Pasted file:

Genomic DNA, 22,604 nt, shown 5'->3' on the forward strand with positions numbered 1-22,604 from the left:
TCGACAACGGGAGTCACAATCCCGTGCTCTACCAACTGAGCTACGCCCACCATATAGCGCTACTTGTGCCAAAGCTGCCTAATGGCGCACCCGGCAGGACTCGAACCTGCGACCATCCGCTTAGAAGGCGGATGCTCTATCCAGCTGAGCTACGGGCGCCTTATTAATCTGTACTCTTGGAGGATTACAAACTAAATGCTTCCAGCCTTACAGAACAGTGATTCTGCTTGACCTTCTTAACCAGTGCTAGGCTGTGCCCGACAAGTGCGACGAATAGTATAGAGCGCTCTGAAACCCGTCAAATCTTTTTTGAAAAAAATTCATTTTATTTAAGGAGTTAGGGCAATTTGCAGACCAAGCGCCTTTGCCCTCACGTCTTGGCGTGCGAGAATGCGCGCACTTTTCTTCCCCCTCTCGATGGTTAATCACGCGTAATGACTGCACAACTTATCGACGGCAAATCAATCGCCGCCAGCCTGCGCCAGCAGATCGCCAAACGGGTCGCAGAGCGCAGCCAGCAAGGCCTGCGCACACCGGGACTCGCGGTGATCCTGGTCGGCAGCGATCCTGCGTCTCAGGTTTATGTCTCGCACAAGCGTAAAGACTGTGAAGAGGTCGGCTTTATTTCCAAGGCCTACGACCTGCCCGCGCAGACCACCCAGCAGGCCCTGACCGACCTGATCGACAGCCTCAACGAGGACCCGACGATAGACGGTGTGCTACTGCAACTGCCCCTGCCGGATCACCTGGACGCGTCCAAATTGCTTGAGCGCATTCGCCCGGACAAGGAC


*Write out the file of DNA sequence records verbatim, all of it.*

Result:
Genomic DNA, 22,604 nt, shown 5'->3' on the forward strand with positions numbered 1-22,604 from the left:
TCGACAACGGGAGTCACAATCCCGTGCTCTACCAACTGAGCTACGCCCACCATATAGCGCTACTTGTGCCAAAGCTGCCTAATGGCGCACCCGGCAGGACTCGAACCTGCGACCATCCGCTTAGAAGGCGGATGCTCTATCCAGCTGAGCTACGGGCGCCTTATTAATCTGTACTCTTGGAGGATTACAAACTAAATGCTTCCAGCCTTACAGAACAGTGATTCTGCTTGACCTTCTTAACCAGTGCTAGGCTGTGCCCGACAAGTGCGACGAATAGTATAGAGCGCTCTGAAACCCGTCAAATCTTTTTTGAAAAAAATTCATTTTATTTAAGGAGTTAGGGCAATTTGCAGACCAAGCGCCTTTGCCCTCACGTCTTGGCGTGCGAGAATGCGCGCACTTTTCTTCCCCCTCTCGATGGTTAATCACGCGTAATGACTGCACAACTTATCGACGGCAAATCAATCGCCGCCAGCCTGCGCCAGCAGATCGCCAAACGGGTCGCAGAGCGCAGCCAGCAAGGCCTGCGCACACCGGGACTCGCGGTGATCCTGGTCGGCAGCGATCCTGCGTCTCAGGTTTATGTCTCGCACAAGCGTAAAGACTGTGAAGAGGTCGGCTTTATTTCCAAGGCCTACGACCTGCCCGCGCAGACCACCCAGCAGGCCCTGACCGACCTGATCGACAGCCTCAACGAGGACCCGACGATAGACGGTGTGCTACTGCAACTGCCCCTGCCGGATCACCTGGACGCGTCCAAATTGCTTGAGCGCATTCGCCCGGACAAGGAC